One important question to consider when reading studies involving responses to exercise is the extent to which they affect people of different fitness levels. Many more studies are done on novice lifters than advanced athletes. The results of these studies could be said to apply only to novices, who respond differently to training. Every experienced trainee was a novice at one point and knows that the response to training is different.
In a recent article I discussed a topic that has been getting a lot of attention lately – passive stretching before physical activity. The article summarized a study that found passive stretching as a warm up reduces your strength. However, since these things change with experience, it’s important to distinguish between advanced lifters and novices. Perhaps, as with many other training variables, the negative impact of static stretching is lessened with time and experience. A study this month in the Journal of Strength and Conditioning investigated this topic.
In case you’re not familiar with the term, passive static stretching is the kind you most commonly think of when you hear the word “stretching.” It’s basically what you’re doing when you move into a stretch, relax, and let gravity do its thing for a bit. This is very different from active forms of stretching, in which you engage musculature to assist in the stretch, and dynamic forms of stretching, in which you do not stop movement in the stretch.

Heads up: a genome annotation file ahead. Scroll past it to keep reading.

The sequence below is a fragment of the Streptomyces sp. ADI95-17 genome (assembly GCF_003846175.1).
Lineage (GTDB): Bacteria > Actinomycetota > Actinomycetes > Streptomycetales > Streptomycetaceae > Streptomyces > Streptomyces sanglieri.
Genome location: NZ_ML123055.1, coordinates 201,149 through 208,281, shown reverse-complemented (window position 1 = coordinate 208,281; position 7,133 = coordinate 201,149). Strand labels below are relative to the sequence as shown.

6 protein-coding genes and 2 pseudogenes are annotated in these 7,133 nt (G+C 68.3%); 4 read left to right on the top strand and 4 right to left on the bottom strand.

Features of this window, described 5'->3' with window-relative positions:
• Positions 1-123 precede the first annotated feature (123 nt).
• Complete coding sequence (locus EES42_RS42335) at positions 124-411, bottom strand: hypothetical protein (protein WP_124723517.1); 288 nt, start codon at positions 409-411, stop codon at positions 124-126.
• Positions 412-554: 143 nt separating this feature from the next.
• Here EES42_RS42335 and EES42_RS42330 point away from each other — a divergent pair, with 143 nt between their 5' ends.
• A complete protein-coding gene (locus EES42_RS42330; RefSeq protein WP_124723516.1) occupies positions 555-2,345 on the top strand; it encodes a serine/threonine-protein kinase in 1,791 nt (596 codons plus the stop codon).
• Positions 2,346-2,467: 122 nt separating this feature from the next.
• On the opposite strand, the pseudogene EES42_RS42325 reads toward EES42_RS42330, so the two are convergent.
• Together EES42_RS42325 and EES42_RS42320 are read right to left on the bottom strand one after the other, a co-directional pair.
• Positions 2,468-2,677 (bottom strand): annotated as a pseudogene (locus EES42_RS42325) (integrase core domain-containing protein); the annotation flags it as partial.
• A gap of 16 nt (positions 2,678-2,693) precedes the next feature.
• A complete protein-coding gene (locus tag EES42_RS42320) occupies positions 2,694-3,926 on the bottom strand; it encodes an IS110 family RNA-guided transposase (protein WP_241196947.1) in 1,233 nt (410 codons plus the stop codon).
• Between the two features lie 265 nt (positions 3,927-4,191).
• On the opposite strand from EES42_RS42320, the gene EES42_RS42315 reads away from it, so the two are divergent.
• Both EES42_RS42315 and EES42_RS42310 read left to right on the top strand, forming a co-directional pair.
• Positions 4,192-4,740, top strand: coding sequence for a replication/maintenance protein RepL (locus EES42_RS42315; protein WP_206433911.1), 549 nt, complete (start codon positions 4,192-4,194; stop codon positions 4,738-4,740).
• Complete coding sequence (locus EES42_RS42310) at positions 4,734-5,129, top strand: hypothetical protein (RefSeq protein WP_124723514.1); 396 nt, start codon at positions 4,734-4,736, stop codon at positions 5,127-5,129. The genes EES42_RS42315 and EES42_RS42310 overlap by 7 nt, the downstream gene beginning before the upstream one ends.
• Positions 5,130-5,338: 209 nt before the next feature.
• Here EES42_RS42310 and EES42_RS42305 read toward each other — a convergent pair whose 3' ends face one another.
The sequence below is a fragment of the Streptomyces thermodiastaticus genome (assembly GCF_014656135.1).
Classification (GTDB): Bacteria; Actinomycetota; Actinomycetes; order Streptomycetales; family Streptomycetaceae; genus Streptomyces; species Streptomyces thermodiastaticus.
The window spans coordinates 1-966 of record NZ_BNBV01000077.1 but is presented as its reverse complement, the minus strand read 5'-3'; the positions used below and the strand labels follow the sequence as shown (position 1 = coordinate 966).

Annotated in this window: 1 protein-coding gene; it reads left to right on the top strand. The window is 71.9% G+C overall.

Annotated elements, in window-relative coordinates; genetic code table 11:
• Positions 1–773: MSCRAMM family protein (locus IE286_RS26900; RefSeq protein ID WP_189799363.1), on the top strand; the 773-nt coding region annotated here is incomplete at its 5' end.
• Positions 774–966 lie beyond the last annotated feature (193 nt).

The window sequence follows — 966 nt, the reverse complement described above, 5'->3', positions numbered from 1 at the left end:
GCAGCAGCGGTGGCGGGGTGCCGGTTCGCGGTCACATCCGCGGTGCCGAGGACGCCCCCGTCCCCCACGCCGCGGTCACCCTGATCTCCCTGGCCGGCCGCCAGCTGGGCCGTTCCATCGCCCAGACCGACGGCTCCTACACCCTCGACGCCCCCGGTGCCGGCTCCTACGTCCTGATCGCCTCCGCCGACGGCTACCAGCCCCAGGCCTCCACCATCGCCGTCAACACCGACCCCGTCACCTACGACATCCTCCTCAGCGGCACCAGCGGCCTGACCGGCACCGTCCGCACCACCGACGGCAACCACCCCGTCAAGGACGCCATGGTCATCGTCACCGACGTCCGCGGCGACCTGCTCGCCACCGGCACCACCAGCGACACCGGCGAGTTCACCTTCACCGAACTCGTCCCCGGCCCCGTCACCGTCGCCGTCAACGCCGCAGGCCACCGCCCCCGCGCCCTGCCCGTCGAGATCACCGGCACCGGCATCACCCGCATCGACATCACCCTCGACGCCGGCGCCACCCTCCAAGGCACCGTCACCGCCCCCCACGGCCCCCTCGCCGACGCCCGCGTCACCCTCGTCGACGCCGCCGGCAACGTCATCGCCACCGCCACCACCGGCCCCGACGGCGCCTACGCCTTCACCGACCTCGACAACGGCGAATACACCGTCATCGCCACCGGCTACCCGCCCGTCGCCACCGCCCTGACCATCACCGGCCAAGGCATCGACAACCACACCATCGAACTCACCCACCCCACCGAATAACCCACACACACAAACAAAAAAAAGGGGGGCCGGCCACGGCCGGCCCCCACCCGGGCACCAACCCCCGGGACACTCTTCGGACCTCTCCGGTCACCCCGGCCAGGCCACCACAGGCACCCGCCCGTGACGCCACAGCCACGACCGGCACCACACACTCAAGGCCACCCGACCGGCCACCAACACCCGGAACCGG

In the study, researchers compared untrained participants to those with a fair bit of experience. The advanced group had performed resistance training for a minimum of six days a week for six months. They were well beyond their beginner’s gains and knew the exercises involved. The researchers wanted to find out if there were any differences between the two groups and, further, if the changes in strength held true for all of the body’s musculature.
The results were almost universal. Static stretching makes you weaker when performed before weightlifting. Whether we’re talking about the upper body or lower body, novice athletes or experienced lifters, the reduction in strength persists pretty evenly across the board. The only significant difference was in the bicep curl. In this case, both groups still got weaker overall, but the veteran athletes didn’t experience quite as much loss in strength as the newbies.
Now, it’s important to note that static stretching isn’t bad, per se. However, this study suggests that it does limit your maximum strength when performed prior to strength training. The effect may last for a while, but I think it’s okay to do static stretching before bed at night or something similar, as long as you give static stretching its own time.
While it’s great to further clarify this topic, I do love static stretching. I’d really like to see a study that asked whether strength is also reduced in people who have long-term experience with static stretching and weightlifting. I suspect if you were used to static stretching before heavy lifting, the reduction in strength wouldn’t be so dramatic. Until that study comes out, it’s best to just avoid passive static stretching right before you lift weights.
1. AJ Serra, et. al., “Experience in resistance training does not prevent reduction in muscle strength evoked by passive static stretching,” Journal of Strength and Conditioning Research, 27(8), 2013.
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